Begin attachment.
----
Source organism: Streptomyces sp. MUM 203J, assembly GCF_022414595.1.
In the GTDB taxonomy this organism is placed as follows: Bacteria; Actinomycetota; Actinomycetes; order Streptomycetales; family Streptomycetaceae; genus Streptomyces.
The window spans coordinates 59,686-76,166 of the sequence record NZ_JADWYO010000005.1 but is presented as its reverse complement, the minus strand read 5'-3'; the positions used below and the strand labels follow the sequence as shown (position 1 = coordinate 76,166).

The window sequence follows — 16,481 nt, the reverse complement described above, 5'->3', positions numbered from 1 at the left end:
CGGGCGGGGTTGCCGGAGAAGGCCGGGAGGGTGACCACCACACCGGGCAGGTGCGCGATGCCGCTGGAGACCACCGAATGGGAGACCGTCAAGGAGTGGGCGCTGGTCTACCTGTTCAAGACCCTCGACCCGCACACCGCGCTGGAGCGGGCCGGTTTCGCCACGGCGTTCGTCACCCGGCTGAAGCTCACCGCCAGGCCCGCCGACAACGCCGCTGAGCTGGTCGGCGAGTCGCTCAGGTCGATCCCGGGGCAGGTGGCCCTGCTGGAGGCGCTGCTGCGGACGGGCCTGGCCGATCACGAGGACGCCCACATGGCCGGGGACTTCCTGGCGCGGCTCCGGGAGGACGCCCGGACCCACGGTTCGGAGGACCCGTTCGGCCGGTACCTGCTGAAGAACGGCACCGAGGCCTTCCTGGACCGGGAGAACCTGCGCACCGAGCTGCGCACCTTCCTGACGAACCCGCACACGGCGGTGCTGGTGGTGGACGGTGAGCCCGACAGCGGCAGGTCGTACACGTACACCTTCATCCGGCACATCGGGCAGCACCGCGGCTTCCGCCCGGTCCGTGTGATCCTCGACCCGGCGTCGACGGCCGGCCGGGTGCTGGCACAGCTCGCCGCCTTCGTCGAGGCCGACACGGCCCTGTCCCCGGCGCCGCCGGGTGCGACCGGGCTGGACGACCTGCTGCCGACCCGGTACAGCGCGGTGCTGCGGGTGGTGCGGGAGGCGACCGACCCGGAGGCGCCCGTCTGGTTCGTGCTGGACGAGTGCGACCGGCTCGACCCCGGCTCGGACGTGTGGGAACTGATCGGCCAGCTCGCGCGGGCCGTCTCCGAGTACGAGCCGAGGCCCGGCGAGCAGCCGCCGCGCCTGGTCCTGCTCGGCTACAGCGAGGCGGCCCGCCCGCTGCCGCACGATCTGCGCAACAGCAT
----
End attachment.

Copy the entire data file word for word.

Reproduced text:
Source organism: Streptomyces sp. MUM 203J, assembly GCF_022414595.1.
In the GTDB taxonomy this organism is placed as follows: Bacteria; Actinomycetota; Actinomycetes; order Streptomycetales; family Streptomycetaceae; genus Streptomyces.
The window spans coordinates 59,686-76,166 of the sequence record NZ_JADWYO010000005.1 but is presented as its reverse complement, the minus strand read 5'-3'; the positions used below and the strand labels follow the sequence as shown (position 1 = coordinate 76,166).

The window sequence follows — 16,481 nt, the reverse complement described above, 5'->3', positions numbered from 1 at the left end:
CGGGCGGGGTTGCCGGAGAAGGCCGGGAGGGTGACCACCACACCGGGCAGGTGCGCGATGCCGCTGGAGACCACCGAATGGGAGACCGTCAAGGAGTGGGCGCTGGTCTACCTGTTCAAGACCCTCGACCCGCACACCGCGCTGGAGCGGGCCGGTTTCGCCACGGCGTTCGTCACCCGGCTGAAGCTCACCGCCAGGCCCGCCGACAACGCCGCTGAGCTGGTCGGCGAGTCGCTCAGGTCGATCCCGGGGCAGGTGGCCCTGCTGGAGGCGCTGCTGCGGACGGGCCTGGCCGATCACGAGGACGCCCACATGGCCGGGGACTTCCTGGCGCGGCTCCGGGAGGACGCCCGGACCCACGGTTCGGAGGACCCGTTCGGCCGGTACCTGCTGAAGAACGGCACCGAGGCCTTCCTGGACCGGGAGAACCTGCGCACCGAGCTGCGCACCTTCCTGACGAACCCGCACACGGCGGTGCTGGTGGTGGACGGTGAGCCCGACAGCGGCAGGTCGTACACGTACACCTTCATCCGGCACATCGGGCAGCACCGCGGCTTCCGCCCGGTCCGTGTGATCCTCGACCCGGCGTCGACGGCCGGCCGGGTGCTGGCACAGCTCGCCGCCTTCGTCGAGGCCGACACGGCCCTGTCCCCGGCGCCGCCGGGTGCGACCGGGCTGGACGACCTGCTGCCGACCCGGTACAGCGCGGTGCTGCGGGTGGTGCGGGAGGCGACCGACCCGGAGGCGCCCGTCTGGTTCGTGCTGGACGAGTGCGACCGGCTCGACCCCGGCTCGGACGTGTGGGAACTGATCGGCCAGCTCGCGCGGGCCGTCTCCGAGTACGAGCCGAGGCCCGGCGAGCAGCCGCCGCGCCTGGTCCTGCTCGGCTACAGCGAGGCGGCCCGCCCGCTGCCGCACGATCTGCGCAACAGCAT